Business Cycles and Growth: An Extended Model

Business Cycles and Growth: An Extended Model

This post was written in collaboration between Mikael Nordin and Ricardo Lima.

We end our investigation of the link between business cycles and growth by extending our empirical model to a cross-country type of regression. In this model we consider variables that have been excluded in the previous post's analysis, but could help to explain a country's long-term growth such as human capital and government share of GDP.

Business Cycles and Growth: First Results

Business Cycles and Growth: First Results

This post was written in collaboration between Mikael Nordin and Ricardo Lima.

In this post we establish measures of the volatility and the persistence of business cycles and empirically investigate if these features constitute a link to long-term growth. The results indicate that volatility and long-term growth are negatively correlated whereas higher persistence of the short-term fluctuations is associated with higher long-term growth.

 

A Comparison of Systematic and Non-Systematic Monetary Policy in the US, the UK and Canada

A Comparison of Systematic and Non-Systematic Monetary Policy in the US, the UK and Canada

This post was written in collaboration between Mikael Nordin and Markus Peters.

We end the series of non-systematic and systematic monetary policy by comparing monetary policy between the US, the UK and Canada for the time period 1979 - 2015. We find similarities in the non-systematic monetary policy between the US and the UK. Moreover, the systematic monetary policy in all countries seems to have stronger short-term responses to changes in unemployment than to changes in inflation.

Systematic and Non-Systematic Monetary Policy in the US

Systematic and Non-Systematic Monetary Policy in the US

This post was written in collaboration between Mikael Nordin and Markus Peters.

 

We investigate systematic and non-systematic monetary policy in the US between 1966-2015 by employing the strategy presented in our previous post. Although less accurate, our rolling regression analysis seems to in this case lead to similar results as those presented by Primiceri.

A Strategy For Analyzing Systematic and Non-Systematic Monetary Policy

A Strategy For Analyzing Systematic and Non-Systematic Monetary Policy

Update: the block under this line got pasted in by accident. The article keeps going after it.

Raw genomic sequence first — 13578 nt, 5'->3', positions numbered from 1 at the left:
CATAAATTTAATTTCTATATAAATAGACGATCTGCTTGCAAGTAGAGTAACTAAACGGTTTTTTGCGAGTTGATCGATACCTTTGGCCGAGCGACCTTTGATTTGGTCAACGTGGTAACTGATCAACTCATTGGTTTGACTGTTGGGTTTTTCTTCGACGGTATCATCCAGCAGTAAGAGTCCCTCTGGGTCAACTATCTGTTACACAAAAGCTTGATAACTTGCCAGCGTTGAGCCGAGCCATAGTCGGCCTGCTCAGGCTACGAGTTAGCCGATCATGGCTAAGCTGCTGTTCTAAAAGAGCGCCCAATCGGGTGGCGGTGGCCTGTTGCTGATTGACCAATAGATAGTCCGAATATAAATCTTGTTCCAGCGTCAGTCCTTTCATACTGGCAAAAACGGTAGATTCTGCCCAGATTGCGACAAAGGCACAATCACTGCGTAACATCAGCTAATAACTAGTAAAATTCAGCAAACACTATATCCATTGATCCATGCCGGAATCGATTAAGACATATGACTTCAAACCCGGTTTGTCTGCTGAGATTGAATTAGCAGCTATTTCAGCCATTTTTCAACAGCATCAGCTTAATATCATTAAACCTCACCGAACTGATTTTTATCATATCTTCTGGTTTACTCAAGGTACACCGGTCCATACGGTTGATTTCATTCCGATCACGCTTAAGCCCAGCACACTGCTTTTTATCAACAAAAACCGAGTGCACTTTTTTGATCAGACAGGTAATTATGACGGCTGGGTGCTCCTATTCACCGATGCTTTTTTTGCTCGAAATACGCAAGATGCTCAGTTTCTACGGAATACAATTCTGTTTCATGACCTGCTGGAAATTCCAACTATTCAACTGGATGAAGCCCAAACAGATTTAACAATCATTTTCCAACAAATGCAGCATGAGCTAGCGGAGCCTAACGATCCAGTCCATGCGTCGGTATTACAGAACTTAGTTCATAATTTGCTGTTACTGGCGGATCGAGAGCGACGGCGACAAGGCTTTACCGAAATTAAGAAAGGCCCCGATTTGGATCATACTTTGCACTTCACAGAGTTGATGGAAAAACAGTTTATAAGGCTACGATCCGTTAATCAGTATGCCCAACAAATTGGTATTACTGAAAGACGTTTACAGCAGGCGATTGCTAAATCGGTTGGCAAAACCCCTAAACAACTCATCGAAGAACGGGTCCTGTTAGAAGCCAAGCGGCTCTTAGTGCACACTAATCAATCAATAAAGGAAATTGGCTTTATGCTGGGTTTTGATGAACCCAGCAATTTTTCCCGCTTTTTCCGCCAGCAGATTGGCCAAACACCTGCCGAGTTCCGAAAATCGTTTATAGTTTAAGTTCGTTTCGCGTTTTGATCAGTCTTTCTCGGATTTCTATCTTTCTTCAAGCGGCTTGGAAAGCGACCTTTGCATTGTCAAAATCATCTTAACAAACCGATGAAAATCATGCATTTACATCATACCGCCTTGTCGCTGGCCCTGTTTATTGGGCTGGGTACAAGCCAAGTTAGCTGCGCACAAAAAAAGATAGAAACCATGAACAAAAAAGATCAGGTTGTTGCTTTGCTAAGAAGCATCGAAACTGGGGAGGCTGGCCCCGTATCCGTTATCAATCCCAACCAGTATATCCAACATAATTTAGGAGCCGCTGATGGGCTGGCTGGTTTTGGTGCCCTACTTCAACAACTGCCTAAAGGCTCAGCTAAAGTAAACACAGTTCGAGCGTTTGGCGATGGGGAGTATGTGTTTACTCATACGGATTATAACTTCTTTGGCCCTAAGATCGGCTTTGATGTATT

This post was written in collaboration between Mikael Nordin and Markus Peters.

 

Does the degree of activity against inflationary pressure and changes in unemployment depend on the chairmanship of different central bank governors? Departing from the seminal paper by Primiceri (2005), we present a simple strategy for analyzing time-variation in systematic and non-systematic monetary policy.

Secular stagnation part III

Secular stagnation part III

The past years’ economic conditions, with negligible growth and extraordinary low interests rates, have incited a number of prominent economists to join the debate on secular stagnation. This post is a follow-up to my two earlier inputs on the topic [here and here]. It reviews the argument that, while there might be some merit to the secular stagnation arguments brought forward as drivers of the current economic environment, such as changing demographics and distorted savings-investment decisions, they are essentially missing the target.

International Reserve Accumulation

International Reserve Accumulation

International reserve holdings by central banks around the world have taken on exorbitant large amounts during the past 15 years. Emerging market economies (EMEs), particularly Asian economies, are mostly responsible for this massive increase. Now the question is what reasons lie behind this phenomenon. To find out more about this accumulation, I take a look at the reasons why countries hold international reserves in the first place.

A Poor Man's Model for Estimating the Time-Varying Feedback Between the Financial and the Real Sector

A Poor Man's Model for Estimating the Time-Varying Feedback Between the Financial and the Real Sector

This post was written in collaboration between Ricardo Lima and Markus Peters.

 

We present a simple approach that can be used to get important intuition about time variation in the structural behaviour of economic variables. This approach will later on be applied on financial variables in order to estimate time variation in the response between financial variables and GDP.